On Thursday, April 15th, to launch A Better City's new Boston Forward Together speaker series, A Better City convened a special webinar with Paul Grogan, President & CEO of The Boston Foundation and co-author of Comeback Cities: A Blueprint for Urban Revival. Rick Dimino, A Better City President & CEO, facilitated the conversation with one of the nation’s leading change makers to explore several timely questions: What is the value of cities? What challenges and opportunities are unique to Boston? How we can all work together to build back better?
See complete Opportunities for Action and Summary below.
In his introduction, Rick described the many contributions that Paul has made in shaping cities both at The Boston Foundation and in his roles with the City of Boston. Paul began his conversation reviewing his 20 years at The Boston Foundation, which is Greater Boston’s leading community foundation, devoted to building and sustaining a vital, prosperous city and region, where justice and opportunity are extended to everyone. The foundation has expanded its role from grant making to providing civic leadership and serving as a think tank on urban issues. The Boston Foundation has become a national model for successful community foundations.
Rick suggested that this civic leadership has been critical in shaping Boston with initiatives such as the Indicators Program. Paul credited Charlotte Kahn and Rockefeller Foundation funding for getting the program off the ground.
Rick then raised the challenges of building back better at this critical time in Boston’s history. Paul cited Boston in 1975 when Mayor Kevin White applied his optimism to making a case for Boston’s success. Paul said that he is optimistic about Boston as a leader in life sciences and technology and in the importance placed on urban values and urban living that appeal to groups such as aging Baby Boomers and young people. Conditions today, he said, are not as bad as they were 20 years ago, but success depends on leadership and the choices leaders make. The list of challenges is long, including housing, transportation, and racial equity.
Boston is blessed with leadership in higher education and health care, and we need to wake up to the value of what we have, Paul said. Universities and the communities no longer maintain an adversarial relationship. The environmental crusade leading to the Harbor Clean Up resulted from the advocacy of non-profits. The economic contributions of seaport development were made possible by this effort.
Rick mentioned the diversity and character of neighborhoods as well as the vibrancy of the city and its public realm, but raised the challenge presented by remote work and its impact on the city. Paul described the success of neighborhood development in Boston that has reduced blight in the city. Affordable housing has become an issue, but it can be built with subsidies. He applauded the Governor’s Housing Choice bill that made it easier to change zoning to support more housing. We will wait and see the impact of appeal of the city and the need for people to see each other on return to offices. Cultural facilities will come back as an expression of urban values.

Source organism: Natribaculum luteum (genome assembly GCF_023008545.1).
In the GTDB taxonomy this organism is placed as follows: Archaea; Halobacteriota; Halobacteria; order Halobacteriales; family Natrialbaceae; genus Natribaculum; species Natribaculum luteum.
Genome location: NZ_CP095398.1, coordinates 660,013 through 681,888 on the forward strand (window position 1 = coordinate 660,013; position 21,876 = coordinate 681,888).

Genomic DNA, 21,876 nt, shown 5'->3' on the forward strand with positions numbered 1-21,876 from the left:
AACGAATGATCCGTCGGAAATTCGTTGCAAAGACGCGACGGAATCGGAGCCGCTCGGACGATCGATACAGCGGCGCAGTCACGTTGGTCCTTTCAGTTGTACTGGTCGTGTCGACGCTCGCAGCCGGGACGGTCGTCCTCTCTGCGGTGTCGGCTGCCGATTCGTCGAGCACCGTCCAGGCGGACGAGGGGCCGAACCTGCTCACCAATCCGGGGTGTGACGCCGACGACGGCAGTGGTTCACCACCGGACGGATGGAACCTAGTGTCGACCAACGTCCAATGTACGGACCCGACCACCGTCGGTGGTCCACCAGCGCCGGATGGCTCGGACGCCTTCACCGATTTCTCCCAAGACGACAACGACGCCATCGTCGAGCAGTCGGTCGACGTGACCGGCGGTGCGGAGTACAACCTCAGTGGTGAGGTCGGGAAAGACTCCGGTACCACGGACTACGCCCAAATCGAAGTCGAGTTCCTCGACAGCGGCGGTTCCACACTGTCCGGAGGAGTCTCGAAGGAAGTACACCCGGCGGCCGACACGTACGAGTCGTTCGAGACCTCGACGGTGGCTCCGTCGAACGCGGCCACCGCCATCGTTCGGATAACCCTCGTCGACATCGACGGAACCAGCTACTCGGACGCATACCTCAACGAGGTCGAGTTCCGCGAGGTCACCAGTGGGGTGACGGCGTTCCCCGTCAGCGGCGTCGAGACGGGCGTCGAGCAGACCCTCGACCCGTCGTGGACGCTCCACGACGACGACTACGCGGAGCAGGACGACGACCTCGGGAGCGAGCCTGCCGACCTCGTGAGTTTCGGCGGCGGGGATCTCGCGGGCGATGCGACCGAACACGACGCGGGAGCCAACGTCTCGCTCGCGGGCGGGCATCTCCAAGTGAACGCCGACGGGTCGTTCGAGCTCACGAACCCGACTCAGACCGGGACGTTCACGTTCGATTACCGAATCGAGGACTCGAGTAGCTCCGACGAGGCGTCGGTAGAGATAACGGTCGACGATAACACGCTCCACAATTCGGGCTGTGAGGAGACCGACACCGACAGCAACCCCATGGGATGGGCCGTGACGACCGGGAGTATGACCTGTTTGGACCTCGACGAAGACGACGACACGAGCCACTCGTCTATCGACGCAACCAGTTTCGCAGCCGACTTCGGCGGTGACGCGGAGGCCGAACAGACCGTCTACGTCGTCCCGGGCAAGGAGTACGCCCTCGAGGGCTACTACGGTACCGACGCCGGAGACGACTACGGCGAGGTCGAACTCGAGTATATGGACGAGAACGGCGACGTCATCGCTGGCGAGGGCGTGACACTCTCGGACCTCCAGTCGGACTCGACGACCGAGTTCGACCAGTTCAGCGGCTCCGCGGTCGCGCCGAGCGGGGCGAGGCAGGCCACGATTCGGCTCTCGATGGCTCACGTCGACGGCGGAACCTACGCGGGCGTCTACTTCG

People want to be in cities to enjoy arts and culture, enjoy social capacity building, take advantage of chance encounters, and have a drink after work, Rick said. Small businesses and restaurants depend on people on the sidewalks, taking a walk at lunch and the vibrancy that generates.
Paul said that the quality of spaces—vibrant spaces—is important. He said we need a czar to oversee the process and advance the values of these urban places. He said that Kendall Square in Cambridge has now become an urban district with people using the sidewalks. Rick described developers reimaging urban places and the public realm.
Next, Paul turned to the workforce front, and that growth here has been fueled by immigration. He emphasized the value of language training for immigrants and the need for big and ambitious thinking. Rick agreed that there is a need to be bold and to do better connecting the economic engine to all people.
Kate Dineen, Executive Vice President for A Better City, coordinated questions from Board members. Ted Ladd asked about the relationship of the private sector and government, and how we compare to other cities. Paul said that Boston is different in that the role of meds and eds is very important, like no other city. Members of this sector are leery about getting involved, but robust public private partnerships have developed to support housing and other needs.
Jim Tierney asked about transit and infrastructure investments. Paul referred to reports prepared by A Better City for The Boston Foundation on the value of transit, its payback on investment, and “The Cost of Doing Nothing.”
In response to a question on cultural institutions, Paul talked about an investment in the arts and the inappropriate attempts to seek PILOT tax payments from institutions that do not take into consideration the value of the contributions made by them.
Paul spoke about the history of anti-urbanism although 85% of the country’s population lives in cities today, and suburban communities that are now working to create walkable downtowns.
Finally, Kate asked how the business community can help recovering from the pandemic. Paul responded that A Better City should keep doing what it has been doing. Business associations should work together to identify and get behind actions to support the recovery, and make it happen.
In closing, Rick Dimino said that the business community needs to advocate for federal transportation funding reauthorization and doing something about climate change and climate resiliency. Paul agreed that efforts need to cross boundaries and there needs to be a structure that places someone in charge. Rick thanked Paul for his insights and his passion.